Photo: ezioman
Photo: ezioman

Everyone is talking about it. Almost nobody, it seems, is doing it.

Written by: Matt Fitzgerald

I like to do some of my running at San Diego’s Mission Bay Park. It’s pretty, it’s big, it’s flat, and every quarter mile is marked. I am not the only one who likes to run there. On any given day you will encounter scores of runners there (along with walkers, cyclists, and inline skaters). All kinds of runners come to the park: fast and slow, big and small, young and old. There’s only one kind of runner you won’t see in Mission Bay Park: a barefoot runner.

It’s the same everywhere. Recently I informally polled a few of my running friends who live in other parts of the country on whether they ever see barefoot runners in their training environments. One of them recalled seeing a single barefoot runner last fall. That was it.

The rarity of barefoot runners would not have been a surprise a year ago. But since the publication and runaway success of Christopher McDougall’s book, Born to Run, which romanticizes barefoot running, one would expect to see a major spike in the number of shoeless runners shuffling through America’s city parks. I remember hearing that there was a huge surge in the popularity of Dalmatians after the remake of the film 101 Dalmatians was released in 1996. That movie did not explicitly encourage people to adopt Dalmatians. Born to Run does explicitly advocate barefoot running. Despite this and its tremendous popularity, it does not seem to have altered many runners’ behavior.

Unless you count communication as behavior. Born to Run certainly has gotten a lot of people talking about barefoot running. Running-related online forums have been overrun with threads on the phenomenon. A large fraction of the runners who post to such forums are dismissive of the idea, but there is also a goodly number of fierce advocates. But how many of these fierce advocates of barefoot running actually run barefoot? If any do, they must be doing it in secret places where they are never seen.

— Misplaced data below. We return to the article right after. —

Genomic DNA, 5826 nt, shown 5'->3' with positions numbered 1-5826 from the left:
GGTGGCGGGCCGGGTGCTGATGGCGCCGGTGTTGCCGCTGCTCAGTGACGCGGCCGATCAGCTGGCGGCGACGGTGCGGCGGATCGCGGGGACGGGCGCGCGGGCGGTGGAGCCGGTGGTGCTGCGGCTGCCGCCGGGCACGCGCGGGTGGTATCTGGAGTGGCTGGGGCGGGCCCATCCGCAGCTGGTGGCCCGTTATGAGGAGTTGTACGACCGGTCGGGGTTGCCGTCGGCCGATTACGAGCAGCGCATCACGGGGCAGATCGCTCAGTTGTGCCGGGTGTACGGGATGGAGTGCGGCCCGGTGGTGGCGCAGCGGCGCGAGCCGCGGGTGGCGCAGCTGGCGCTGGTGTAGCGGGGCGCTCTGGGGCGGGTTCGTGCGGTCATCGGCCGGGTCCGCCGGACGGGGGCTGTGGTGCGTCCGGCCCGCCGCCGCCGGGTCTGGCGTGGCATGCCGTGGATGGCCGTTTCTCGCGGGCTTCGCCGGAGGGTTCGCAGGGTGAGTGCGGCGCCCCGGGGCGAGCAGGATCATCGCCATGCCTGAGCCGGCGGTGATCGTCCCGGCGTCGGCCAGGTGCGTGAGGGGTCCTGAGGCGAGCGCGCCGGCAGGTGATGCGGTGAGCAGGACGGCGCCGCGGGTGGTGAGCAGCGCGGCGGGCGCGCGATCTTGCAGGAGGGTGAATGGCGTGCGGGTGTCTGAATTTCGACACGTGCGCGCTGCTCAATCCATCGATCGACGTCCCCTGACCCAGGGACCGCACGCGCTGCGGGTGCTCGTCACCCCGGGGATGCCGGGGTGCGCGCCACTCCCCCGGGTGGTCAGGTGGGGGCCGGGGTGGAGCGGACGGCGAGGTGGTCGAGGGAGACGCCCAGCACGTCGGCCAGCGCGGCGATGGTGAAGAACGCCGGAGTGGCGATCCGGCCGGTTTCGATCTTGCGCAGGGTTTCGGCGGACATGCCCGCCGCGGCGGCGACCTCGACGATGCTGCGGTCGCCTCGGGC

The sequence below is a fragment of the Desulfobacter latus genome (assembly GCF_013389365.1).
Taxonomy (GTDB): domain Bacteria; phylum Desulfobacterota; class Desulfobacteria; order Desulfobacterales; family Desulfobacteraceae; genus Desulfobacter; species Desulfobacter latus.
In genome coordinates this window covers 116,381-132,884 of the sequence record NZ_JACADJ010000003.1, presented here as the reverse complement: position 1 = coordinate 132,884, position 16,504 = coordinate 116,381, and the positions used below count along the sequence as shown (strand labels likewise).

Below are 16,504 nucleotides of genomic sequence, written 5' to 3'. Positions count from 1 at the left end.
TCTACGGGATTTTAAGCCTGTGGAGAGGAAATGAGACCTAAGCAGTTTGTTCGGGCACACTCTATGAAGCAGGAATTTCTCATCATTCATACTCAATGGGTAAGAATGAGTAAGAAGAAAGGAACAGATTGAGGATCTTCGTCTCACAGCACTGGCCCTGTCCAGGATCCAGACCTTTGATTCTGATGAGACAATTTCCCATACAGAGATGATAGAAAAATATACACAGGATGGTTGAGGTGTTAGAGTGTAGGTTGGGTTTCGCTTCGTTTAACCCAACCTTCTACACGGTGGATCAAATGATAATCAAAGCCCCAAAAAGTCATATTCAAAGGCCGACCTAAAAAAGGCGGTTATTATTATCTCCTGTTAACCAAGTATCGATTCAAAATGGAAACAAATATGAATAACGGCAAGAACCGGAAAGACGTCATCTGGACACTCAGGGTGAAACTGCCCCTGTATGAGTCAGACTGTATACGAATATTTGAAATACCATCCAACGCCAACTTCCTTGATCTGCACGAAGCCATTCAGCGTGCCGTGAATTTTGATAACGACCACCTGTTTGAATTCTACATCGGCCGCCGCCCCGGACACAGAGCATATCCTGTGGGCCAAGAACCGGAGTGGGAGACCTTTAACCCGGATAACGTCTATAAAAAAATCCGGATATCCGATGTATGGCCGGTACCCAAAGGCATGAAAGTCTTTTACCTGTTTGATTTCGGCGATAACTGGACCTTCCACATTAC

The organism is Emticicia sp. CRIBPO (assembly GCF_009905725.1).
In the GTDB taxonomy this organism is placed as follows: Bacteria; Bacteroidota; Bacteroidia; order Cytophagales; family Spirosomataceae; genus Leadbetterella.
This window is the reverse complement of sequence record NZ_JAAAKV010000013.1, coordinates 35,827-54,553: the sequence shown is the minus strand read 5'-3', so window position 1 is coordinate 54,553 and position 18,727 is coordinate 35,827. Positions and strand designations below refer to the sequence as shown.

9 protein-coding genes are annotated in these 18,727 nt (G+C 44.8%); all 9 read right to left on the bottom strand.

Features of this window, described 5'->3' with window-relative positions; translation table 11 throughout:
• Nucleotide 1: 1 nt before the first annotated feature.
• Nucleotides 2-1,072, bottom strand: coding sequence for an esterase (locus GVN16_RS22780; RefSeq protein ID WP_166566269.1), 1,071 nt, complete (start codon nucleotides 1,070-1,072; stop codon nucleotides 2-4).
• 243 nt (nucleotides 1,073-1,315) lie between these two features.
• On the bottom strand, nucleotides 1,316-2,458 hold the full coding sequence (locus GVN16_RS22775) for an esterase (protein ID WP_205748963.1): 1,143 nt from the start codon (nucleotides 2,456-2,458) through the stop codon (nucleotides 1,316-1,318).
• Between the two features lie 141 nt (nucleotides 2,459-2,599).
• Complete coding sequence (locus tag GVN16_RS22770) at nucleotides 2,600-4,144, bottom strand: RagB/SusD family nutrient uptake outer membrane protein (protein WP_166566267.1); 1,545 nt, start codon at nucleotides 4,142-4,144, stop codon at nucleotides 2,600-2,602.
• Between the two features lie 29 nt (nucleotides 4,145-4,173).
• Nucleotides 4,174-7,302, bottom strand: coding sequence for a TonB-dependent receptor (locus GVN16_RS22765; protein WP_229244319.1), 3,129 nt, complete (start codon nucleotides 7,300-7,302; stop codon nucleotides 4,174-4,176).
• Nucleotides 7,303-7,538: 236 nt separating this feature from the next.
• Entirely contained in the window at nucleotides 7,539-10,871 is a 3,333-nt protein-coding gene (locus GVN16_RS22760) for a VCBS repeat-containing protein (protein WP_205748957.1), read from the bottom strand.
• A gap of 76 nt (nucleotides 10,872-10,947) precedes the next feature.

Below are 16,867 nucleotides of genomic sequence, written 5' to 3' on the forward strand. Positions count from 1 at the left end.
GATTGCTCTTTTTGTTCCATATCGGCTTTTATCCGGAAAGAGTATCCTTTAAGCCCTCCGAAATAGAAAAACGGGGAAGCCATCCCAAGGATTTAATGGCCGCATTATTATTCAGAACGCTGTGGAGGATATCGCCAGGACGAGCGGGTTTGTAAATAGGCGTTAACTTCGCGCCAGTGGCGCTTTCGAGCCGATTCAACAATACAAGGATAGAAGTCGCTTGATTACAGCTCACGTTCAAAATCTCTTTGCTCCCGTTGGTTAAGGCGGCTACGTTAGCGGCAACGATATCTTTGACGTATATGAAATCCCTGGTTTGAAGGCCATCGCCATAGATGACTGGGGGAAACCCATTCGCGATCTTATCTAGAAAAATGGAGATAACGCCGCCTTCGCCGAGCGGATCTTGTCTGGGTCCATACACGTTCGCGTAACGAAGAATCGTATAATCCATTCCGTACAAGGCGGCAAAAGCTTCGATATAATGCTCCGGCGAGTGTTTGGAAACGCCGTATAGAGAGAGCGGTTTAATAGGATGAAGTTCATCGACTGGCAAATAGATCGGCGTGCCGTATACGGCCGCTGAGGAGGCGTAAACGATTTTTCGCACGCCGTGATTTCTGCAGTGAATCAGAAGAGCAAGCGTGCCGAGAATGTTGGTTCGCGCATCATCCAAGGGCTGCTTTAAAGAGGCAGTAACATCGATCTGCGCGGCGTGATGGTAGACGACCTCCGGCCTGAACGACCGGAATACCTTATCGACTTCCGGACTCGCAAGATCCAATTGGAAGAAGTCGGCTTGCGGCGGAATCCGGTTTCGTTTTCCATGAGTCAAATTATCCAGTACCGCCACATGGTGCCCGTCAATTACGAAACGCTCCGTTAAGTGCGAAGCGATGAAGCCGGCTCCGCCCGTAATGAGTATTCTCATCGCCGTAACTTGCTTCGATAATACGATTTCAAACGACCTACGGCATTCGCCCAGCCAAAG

Everyone is talking about barefoot running, yet no one is actually doing it. That makes it a virtual trend. What a strange phenomenon. I can’t think of any close parallels. Imagine a fashion trend such as leather pants coming into vogue without anyone actually wearing leather pants except on runways and magazine covers. Everyone asks for leather pants for Christmas but no one gets them, because the leather pants in stores are for display only. All of the salespersons at the boutique talk about leather pants from opening till closing, but they are not wearing leather pants either and they won’t sell you any.

A virtual trend happens when a lot of people really like the idea of a certain behavior, but it’s just not very practical to practice. That’s barefoot running. The idea of barefoot running is appealing. It’s about freedom, primitivism, getting back to basics, and sticking it to Nike. But running barefoot is very uncomfortable. You can get used to it, but it takes a long time. You basically have to stop running and then start over, letting your feet adapt very gradually to repetitive naked impact with the ground until, after several months, you are able to run as much as you were once able to run in shoes.

I do believe that running shoes generally cause as many problems as they prevent, and that many runners wear too much shoe. I believe that running shoe designs will evolve to better allow the foot to be the foot. But I do not believe that barefoot runners will ever be a common sight at Mission Bay Park. And I believe that within a year or two nobody will talk about barefoot running anymore, much as Dalmatians lost popularity in 1998 after America realized that they are a very high-maintenance breed and are not good with children.